According to both EA and DICE, Close Quarters isn’t a map pack. Instead it’s a “themed expansion” pack, and that shorthand actually does a worthy job of explaining where Close Quarters actually fits into the world of Battlefield 3. In short, it doesn’t; designed merely to be an entertaining, part-time diversion, it’s several miles away from the game-changing re-skin that some people suspected it was going to be. And even if you think that Battlefield + CoD is a nightmarish proposition, closer inspection will probably sway you.
Because although it’s initially disorientating, Close Quarters does develop a personality of its own rather quickly. The pack’s primary mode is Conquest Domination which, depending on how you look at it, is either Conquest on amphetamines or a blatant rip-off of CoD’s Domination mode. The random spawn points, zippy capture times and fast restarts have all been pinched from the latter, but there’s none of CoD’s mirrored neatness in the map design, and the core fundamentals of “proper” Battlefield are still in place.
So you can still heal your injured teammates with a med pack, but because time is precious, you’ll have to make sure that the pack is already on the ground waiting for them when they take a few rounds. The maps are so small (though only in comparison the ones found in Conquest or Rush) that you’re lucky if ten seconds pass without a gunfight, and if you’re strategising, healing yourself (and your teammates) is far more beneficial in the long run than running around brandishing an RPG, say. In short, it is rather a lot like Domination in CoD, but the tactical options offered up by savvy kit selection (as ever) embellish the experience brilliantly.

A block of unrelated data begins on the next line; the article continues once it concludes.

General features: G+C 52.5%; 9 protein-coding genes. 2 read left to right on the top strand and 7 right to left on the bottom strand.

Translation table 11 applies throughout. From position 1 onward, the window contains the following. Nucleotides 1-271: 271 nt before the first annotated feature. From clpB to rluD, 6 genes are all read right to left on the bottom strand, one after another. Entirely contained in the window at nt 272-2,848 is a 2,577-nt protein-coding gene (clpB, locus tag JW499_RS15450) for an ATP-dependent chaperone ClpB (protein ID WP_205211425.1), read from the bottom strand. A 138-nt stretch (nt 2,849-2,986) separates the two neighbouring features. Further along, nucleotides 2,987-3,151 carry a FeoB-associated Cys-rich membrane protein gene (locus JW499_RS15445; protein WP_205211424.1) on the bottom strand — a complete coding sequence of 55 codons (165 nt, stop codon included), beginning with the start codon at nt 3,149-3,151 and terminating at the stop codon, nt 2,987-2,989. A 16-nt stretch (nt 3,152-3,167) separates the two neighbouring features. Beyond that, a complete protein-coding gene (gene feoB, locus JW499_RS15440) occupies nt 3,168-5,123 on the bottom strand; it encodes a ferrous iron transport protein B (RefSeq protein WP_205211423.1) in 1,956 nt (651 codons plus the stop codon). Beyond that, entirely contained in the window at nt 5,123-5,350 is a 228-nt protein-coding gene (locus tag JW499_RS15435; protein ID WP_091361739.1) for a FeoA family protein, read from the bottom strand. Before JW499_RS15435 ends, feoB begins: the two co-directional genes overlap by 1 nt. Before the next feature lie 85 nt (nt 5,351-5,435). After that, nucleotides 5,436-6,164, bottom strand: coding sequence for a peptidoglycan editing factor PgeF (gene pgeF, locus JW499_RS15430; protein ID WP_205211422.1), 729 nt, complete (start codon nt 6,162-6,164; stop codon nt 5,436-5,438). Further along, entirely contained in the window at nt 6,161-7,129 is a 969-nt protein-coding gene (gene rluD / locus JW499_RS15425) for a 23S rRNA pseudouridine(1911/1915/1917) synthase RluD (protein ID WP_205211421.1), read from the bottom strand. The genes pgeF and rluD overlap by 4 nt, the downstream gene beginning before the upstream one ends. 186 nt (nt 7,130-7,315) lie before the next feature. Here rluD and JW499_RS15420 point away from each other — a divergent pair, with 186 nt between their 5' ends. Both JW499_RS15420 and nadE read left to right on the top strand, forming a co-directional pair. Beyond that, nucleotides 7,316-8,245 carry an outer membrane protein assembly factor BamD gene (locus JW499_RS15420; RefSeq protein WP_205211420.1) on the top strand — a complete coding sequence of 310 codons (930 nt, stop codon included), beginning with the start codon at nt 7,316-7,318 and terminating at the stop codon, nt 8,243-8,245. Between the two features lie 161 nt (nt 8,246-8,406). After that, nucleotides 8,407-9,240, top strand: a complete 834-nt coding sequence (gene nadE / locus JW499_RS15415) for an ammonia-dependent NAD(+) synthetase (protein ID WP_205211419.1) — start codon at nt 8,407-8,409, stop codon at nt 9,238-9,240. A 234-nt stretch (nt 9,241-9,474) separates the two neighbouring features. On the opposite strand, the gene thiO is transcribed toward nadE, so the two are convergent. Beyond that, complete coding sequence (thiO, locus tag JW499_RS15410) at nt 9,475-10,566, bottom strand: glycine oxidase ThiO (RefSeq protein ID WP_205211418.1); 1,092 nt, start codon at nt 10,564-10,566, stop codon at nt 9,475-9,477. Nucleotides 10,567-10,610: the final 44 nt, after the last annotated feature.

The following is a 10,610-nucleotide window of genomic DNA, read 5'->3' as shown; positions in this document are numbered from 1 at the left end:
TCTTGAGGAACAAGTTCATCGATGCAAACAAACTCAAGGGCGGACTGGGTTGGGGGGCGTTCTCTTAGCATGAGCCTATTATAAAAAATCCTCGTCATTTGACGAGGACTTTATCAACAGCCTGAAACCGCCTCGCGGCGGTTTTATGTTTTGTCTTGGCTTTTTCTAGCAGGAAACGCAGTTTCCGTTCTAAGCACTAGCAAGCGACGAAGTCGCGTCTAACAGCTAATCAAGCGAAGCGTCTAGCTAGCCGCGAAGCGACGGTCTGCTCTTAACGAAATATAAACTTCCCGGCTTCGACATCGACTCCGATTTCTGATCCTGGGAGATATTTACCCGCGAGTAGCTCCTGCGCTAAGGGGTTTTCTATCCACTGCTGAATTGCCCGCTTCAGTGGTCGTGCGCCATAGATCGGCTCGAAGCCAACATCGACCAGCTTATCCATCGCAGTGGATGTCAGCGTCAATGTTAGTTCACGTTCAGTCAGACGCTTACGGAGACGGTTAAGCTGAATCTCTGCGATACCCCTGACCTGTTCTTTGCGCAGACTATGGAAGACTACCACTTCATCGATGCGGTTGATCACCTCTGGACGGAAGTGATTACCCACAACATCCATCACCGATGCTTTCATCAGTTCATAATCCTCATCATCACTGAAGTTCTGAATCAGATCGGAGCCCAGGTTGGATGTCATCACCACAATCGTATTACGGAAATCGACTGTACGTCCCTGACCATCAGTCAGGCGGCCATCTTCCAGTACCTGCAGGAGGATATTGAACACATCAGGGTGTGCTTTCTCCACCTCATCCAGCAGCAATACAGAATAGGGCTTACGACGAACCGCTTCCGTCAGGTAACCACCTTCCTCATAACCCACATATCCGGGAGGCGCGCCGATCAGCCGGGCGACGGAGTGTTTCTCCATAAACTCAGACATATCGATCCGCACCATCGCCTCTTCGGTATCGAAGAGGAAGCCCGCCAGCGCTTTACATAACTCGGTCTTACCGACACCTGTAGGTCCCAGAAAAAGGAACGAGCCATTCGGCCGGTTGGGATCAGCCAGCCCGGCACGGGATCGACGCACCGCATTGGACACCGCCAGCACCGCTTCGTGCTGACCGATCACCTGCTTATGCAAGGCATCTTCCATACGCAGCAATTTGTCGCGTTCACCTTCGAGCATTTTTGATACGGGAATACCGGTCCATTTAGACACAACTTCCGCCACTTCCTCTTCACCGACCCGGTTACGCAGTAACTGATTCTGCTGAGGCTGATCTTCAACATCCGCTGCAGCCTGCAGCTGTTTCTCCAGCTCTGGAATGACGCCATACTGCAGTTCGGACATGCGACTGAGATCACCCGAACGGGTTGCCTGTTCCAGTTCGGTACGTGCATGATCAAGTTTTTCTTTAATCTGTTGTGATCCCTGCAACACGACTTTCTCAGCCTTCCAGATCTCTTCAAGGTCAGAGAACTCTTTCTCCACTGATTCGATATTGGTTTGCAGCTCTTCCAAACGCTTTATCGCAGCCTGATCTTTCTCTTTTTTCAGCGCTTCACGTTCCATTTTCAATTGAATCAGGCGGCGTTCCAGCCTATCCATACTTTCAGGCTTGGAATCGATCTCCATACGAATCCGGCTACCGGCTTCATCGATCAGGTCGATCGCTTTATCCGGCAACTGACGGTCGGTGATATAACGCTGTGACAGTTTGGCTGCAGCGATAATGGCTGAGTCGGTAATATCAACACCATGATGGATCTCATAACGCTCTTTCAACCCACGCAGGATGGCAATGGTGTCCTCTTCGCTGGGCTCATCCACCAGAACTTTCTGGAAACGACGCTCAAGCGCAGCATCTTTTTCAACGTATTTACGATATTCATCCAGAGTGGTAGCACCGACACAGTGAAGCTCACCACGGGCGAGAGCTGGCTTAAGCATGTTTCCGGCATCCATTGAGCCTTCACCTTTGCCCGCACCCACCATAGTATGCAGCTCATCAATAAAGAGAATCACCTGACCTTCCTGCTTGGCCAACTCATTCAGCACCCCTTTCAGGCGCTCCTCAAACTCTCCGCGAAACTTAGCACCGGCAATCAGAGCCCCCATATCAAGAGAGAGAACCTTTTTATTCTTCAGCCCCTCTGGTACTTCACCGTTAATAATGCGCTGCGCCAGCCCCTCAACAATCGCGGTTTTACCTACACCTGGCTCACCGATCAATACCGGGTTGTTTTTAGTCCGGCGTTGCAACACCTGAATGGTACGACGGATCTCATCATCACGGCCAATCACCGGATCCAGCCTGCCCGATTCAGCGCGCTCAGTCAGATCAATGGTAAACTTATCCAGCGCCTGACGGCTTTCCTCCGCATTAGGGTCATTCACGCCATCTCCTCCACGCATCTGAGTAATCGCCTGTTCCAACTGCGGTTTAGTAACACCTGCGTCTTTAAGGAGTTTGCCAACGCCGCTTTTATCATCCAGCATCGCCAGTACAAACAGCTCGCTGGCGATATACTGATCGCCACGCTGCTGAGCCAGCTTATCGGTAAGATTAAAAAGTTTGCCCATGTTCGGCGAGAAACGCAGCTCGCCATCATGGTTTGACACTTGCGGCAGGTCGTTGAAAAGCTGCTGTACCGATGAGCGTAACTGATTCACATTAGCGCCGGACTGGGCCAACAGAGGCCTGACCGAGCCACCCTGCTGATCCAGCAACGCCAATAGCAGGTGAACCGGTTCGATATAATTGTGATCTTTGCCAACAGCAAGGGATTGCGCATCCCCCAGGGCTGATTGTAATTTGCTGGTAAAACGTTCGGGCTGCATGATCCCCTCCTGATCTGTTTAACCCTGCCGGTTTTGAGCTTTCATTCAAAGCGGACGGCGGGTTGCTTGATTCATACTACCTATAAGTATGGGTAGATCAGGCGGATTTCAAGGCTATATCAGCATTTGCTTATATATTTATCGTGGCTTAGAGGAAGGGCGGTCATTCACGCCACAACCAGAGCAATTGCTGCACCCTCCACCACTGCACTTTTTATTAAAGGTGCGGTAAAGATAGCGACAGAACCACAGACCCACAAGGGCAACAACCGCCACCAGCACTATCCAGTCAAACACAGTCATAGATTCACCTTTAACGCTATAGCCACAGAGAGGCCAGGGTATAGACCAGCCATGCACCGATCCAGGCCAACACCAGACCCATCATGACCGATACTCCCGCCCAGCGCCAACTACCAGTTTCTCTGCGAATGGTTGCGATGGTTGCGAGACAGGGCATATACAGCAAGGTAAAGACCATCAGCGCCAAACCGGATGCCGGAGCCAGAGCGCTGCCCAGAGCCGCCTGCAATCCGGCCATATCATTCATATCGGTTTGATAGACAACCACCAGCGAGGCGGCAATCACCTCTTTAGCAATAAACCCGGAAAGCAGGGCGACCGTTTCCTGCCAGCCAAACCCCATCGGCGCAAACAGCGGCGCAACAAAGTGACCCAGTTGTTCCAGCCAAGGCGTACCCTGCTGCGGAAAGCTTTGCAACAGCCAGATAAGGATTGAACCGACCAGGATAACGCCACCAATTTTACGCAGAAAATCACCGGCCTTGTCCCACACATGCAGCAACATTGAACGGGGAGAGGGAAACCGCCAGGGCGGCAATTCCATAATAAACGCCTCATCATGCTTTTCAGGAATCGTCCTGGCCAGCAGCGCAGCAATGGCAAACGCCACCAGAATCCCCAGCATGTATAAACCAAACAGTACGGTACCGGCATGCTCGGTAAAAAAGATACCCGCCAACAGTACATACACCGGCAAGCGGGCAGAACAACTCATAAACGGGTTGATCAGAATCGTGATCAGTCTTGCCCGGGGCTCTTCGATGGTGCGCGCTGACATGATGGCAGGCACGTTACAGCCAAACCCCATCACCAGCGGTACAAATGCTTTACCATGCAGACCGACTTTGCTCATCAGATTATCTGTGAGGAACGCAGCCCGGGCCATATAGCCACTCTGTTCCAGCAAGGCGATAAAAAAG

Conquest Domination is fantastically frantic and dizzying – much like CoD when it’s at its finest – and it’s also a massive XP festival. Matches last less than half as long as a brisk game of Rush, but you’re capturing and/or killing enemies constantly throughout it, and CQ-only servers are at their most popular during one of DICE’s newly implemented double-XP weekends. The rabid nature of Close Quarters may have little to do with the Battlefield that you know and love, but it’s going to be great to have it loitering in the sidelines; a few brief matches are a great starter en route to the banquet offered up by Conquest and Rush.
The fact that kit loadouts and equipment haven’t been altered could have led to innumerable frustrations, but DICE have thoughtfully rectified two very important things in the most recent title update; the blast radius caused by RPG rounds has been significantly diminished and shotguns have been dulled slightly. Needless to say, grenades are a very valuable commodity in Close Quarters (especially when an enemy side become overly fond of planting C4 on bases to score cheap kills) and the destructible interiors are eye-popping regardless of which format you’re playing on.
Gun Master is a riff on Black Ops’ excellent Gun Game, and despite the fact that it’s team-based for no apparent reason, it’s a welcome diversion. The weapons in Battlefield 3 aren’t really distinctive enough for there to be the same nervy tension that was always present in Gun Game – where part of the fun involved knowing how far ahead of you your opponents were – but the larger maps and increased player count remedy this ably. Map design is superb – it’s DICE, after all – and one environment (Scrapmetal) may even be a classic. Close Quarters isn’t quite essential, but it’s really not far off.
Battlefield 3: Close Quarters is available now on PS3, and from tomorrow, June 26th on Xbox 360 and PC. All players who’ve signed up to EA’s Battlefield Premium service are able to access Close Quarters now, regardless of format.
To read our interview with Niklas Fagraeus, lead designer of Close Quarters, click here.
Watch the launch trailer for Battlefield 3: Close Quarters below: